Friday, September 21, 2012

Meet Claire.

I'm the ideal incubator.

I have generally easy pregnancies, I don't experience morning sickness, and I'm a dang cute pregnant woman, if I do say so myself.  When it comes to the actual delivery, my labors are uneventful and with both boys, I had the babies out in two pushes.  The only area in which my body ranks less-than-satisfactory is labor-readiness.  I make so little progress on my own that elective inductions tend to be my best option (and I was two weeks overdue with Jonah with zero progress, so I'm not exaggerating...for once).

For child #3, my induction was scheduled for August 27th at 8:00 AM.  I was up at 5:30 AM to place my confirmation phone call with Labor & Delivery, and within a matter of hours, the hospital postponed and then reinstated my induction, totally throwing off my meticulously planned morning.  Not good.  As soon as I received the go-ahead from L&D, I quickly called my Dad -- Jonah's ride to school and Sam's caregiver for the morning -- who then got stuck in traffic. Tyler left to take Jonah to school himself and I stayed home to wait for Grandpa with Sam...and watch the clock as my induction appointment time came and went.  We were finally en route to the hospital at 8:30 AM, and the impatient phone calls from the hospital began soon after.  "Your doctor and nurse are standing here waiting for you!  Do you realize you were supposed to be here 30 minutes ago???"  Of course I realize that!  This is why I wanted to schedule my induction for a weekend!  I knew this would happen!!!  Anxiety attaaaaack!

I'm never late.  For anything.  Well, anything except for church and the birth of my children, apparently.  Tyler dropped me off at the front of the Women's Center at 9:00 AM and sped off to look for a parking spot.  I blasted my way through registration (seriously -- why, oh WHY do you have to register 20 thousand times when you're being hospitalized?!) and ran into L&D, sweating like a pig and apologizing profusely for our tardiness.  They rushed us into our room and I threw on my gown.  (SIDE NOTE:  For those that requested I take a photo of my pregnant belly, I'm sorry.  While I don't quite understand why you want to see me 27 pounds overweight, I had planned on snapping a pic prior to putting on my gown.  Unfortunately, the circumstances prevented me from feeling like I had time to do so since I was already an hour late to my own induction.  My bad for procrastinating!)  My doctor had long since returned to her clinic, so the nurse immediately hooked me up and started the pitossin. 

The contractions started off hard and fast.  Within minutes, I was contracting 2 minutes apart, steadily.  I had a personal goal to have this baby born by 3:00 PM so I could be cleaned up and walking by the time the boys came to visit.  Lame, I know, but I do those kinds of things.  My doctor came down and broke my water at about 10:15 AM and predicted we'd be done by lunch.  I typically give birth 45 minutes after my water is broken, so I texted my mom to let her know she should be on her way.  Mom showed up just in time for my epidural, which was done around 11:30 AM.  For the next couple hours, nothing happened other than I began to question the effectiveness of the $1600 epidural I had been given.  My legs were tingly, but I could move and feel them, and I was feeling an increasing amount of pressure on my right side.  My previous epidurals had rendered me completely numb so I let the nurse know I was feeling more than I wanted to.  She assured me that was the mark of a great epidural because it gave me more control over my pushing.  (But I only push twice!  Who needs control over two pushes?!  I want to be numb!)  The pressure quickly evolved into what most people would consider pain.  I say "most people" because I operate on a completely different pain scale.  A "10" for the general public is more like a "5" or "6" for me, which makes situations like these a little tricky.  By 2:30 PM, when a contraction would come on, I'd squint and say, "Ow," which I guess is hard to take seriously.  I called the nurse again (who was probably rolling her eyes at this point).  She gave me an extra "boost" in my IV after rolling me on to my side in hopes that gravity would assist the epidural.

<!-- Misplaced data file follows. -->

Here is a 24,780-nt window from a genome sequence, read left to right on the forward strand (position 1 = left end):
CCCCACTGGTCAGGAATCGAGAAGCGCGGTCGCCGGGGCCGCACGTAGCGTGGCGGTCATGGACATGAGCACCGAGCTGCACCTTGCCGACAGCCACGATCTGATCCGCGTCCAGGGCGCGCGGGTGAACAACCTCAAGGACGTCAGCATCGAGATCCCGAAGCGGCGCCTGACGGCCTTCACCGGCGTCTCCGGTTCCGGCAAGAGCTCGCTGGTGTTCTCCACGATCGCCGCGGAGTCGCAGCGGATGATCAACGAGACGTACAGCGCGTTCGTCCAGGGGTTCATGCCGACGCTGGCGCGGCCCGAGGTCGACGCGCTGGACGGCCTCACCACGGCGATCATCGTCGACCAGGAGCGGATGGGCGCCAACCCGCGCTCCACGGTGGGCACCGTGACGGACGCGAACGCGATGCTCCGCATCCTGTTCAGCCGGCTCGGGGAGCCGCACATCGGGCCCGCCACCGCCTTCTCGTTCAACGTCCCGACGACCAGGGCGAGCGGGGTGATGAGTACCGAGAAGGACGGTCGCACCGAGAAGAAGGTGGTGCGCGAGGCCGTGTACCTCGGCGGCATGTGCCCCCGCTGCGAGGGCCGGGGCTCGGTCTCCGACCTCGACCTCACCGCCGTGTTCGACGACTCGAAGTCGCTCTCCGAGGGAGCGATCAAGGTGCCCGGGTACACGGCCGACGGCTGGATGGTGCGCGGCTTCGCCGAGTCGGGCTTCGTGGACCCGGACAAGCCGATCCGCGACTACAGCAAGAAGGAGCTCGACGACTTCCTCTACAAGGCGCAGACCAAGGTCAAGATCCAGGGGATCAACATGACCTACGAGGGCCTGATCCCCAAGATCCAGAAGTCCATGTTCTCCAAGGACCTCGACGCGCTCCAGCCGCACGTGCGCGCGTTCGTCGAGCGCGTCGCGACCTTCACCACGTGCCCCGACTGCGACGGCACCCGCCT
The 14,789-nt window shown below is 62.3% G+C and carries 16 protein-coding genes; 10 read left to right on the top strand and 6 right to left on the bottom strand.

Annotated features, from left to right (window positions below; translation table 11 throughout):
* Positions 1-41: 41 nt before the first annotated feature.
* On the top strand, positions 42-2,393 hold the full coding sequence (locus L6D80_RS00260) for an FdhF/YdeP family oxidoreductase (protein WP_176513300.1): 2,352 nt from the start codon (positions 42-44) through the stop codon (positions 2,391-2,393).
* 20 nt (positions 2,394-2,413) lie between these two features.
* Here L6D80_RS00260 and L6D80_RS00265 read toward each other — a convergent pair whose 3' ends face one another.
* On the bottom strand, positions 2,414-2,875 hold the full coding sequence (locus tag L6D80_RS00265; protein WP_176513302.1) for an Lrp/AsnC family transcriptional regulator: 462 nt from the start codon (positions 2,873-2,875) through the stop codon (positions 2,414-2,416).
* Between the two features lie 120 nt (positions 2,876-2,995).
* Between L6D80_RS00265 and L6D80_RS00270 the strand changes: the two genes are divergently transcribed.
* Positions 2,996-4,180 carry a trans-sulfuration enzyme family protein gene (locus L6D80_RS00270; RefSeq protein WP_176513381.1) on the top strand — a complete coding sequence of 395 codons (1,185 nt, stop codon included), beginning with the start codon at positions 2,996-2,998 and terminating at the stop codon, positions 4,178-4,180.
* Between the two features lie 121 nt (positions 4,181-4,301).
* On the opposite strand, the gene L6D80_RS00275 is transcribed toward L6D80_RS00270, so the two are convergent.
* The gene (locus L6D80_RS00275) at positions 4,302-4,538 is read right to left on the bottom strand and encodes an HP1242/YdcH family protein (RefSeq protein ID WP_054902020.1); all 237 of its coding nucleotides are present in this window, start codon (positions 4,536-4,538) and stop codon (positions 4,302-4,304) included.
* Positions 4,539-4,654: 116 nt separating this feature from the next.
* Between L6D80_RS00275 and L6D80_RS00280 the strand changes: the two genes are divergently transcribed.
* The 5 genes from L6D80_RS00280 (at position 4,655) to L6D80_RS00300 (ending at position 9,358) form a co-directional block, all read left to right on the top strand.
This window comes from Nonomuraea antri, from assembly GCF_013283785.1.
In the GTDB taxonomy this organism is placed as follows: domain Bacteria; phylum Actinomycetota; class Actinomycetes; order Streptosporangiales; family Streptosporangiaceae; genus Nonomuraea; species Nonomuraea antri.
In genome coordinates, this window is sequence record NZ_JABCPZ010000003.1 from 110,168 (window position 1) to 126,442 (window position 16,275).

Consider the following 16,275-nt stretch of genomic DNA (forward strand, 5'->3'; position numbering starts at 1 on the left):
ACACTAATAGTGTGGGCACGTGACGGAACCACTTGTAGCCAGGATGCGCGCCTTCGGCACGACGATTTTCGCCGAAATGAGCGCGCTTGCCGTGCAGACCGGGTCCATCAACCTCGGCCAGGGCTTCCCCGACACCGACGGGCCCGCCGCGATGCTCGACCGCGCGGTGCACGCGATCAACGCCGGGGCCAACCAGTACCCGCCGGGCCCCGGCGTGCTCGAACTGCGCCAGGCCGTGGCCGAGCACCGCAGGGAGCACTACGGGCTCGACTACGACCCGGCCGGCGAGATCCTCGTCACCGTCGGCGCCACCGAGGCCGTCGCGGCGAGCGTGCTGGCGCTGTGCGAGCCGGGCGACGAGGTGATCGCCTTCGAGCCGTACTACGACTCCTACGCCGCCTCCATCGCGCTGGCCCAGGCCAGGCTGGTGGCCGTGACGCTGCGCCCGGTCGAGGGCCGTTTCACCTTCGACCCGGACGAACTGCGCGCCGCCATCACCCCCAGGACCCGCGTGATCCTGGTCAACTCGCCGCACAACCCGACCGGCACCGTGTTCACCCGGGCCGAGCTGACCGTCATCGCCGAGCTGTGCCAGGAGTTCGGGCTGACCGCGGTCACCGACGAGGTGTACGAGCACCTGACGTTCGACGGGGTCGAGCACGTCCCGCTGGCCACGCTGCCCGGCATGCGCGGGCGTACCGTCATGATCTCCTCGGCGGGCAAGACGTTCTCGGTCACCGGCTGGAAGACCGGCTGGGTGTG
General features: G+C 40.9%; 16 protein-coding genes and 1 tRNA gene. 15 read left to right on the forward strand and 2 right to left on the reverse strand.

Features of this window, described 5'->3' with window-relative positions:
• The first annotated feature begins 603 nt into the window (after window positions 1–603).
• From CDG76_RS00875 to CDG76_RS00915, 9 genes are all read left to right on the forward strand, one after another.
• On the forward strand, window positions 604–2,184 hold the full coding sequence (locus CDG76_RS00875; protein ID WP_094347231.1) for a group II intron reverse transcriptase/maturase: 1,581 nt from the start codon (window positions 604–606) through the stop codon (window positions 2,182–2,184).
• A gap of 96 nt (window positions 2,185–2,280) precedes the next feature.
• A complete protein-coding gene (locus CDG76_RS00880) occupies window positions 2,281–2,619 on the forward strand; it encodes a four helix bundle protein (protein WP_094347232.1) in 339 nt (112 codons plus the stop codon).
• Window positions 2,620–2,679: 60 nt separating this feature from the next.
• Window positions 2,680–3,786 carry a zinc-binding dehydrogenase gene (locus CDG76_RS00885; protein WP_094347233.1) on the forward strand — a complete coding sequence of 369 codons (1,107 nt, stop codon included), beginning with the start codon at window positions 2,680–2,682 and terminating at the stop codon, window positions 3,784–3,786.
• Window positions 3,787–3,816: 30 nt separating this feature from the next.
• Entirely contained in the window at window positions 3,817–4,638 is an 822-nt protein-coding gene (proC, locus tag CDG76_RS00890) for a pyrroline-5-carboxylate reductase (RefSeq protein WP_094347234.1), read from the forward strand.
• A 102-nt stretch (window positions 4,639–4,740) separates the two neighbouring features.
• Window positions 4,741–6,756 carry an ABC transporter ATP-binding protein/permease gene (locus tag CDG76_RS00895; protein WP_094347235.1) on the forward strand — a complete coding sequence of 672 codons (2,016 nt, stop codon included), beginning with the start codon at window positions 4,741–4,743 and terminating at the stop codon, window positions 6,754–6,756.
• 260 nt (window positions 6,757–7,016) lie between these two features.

While she was there, she decided to check my progress: "Goodness!  You're at a 10!  I'm going to go call your doctor.  DON'T PUSH!"  I assured her, "I don't even feel the urge to push.  I'm good." (...except for the fact that I'm paying for this swear-word-of-an-epidural that is not working!)  She left and the three of us resumed our conversation.  At the next contraction (now remember, I'm still lying on my side at this point), I literally felt something "bubble" out of me.  I didn't know what it was, but it didn't feel right.

This is where it gets crazy.

"Tyler, something's wrong.  Call the nurse. Now."

Tyler presses the button.  Another contraction.  Thanks to my failed epidural, I feel more movement between my legs.

The nurse finally walks in with a medical student and I explain that something isn't right, so she lifts up my blanket and gasps, "OHMYGOSH!  THERE'S A BABY!"

The baby had literally slipped out.

I look over at my Mom who has the most horrified look on her face I have ever seen.  (Comforting.  Real comforting.)  I then look up at the nurse who -- get this -- turns around and RUNS OUT OF THE ROOM!  And the medical student follows her!  Tyler yells after them, "UM, we have a BABY here!" and as if on cue, the baby starts to cry.  The door closes behind them and we all look at each other, completely unsure of what to do.  We can hear the nurse out in the hall yelling frantically for a doctor - any doctor.  A minute passes...or maybe it was 15 seconds?  The door flies open, 8 people rush in yelling and complete chaos ensues.  I get flipped over onto my back and the nurse nearest to me yells, "I'm going in without gloves!"  She scoops up the baby and begins to suction her mouth while an OB Fellow clamps her cord.  Tyler cuts the cord and they hand me to her for a minute before the other nurses move her over to the bassinet so they can examine her.  The whole time I'm exclaiming, "I didn't push!  I swear I didn't push!!! Not even once!"  I think they believed me...I swear, I didn't.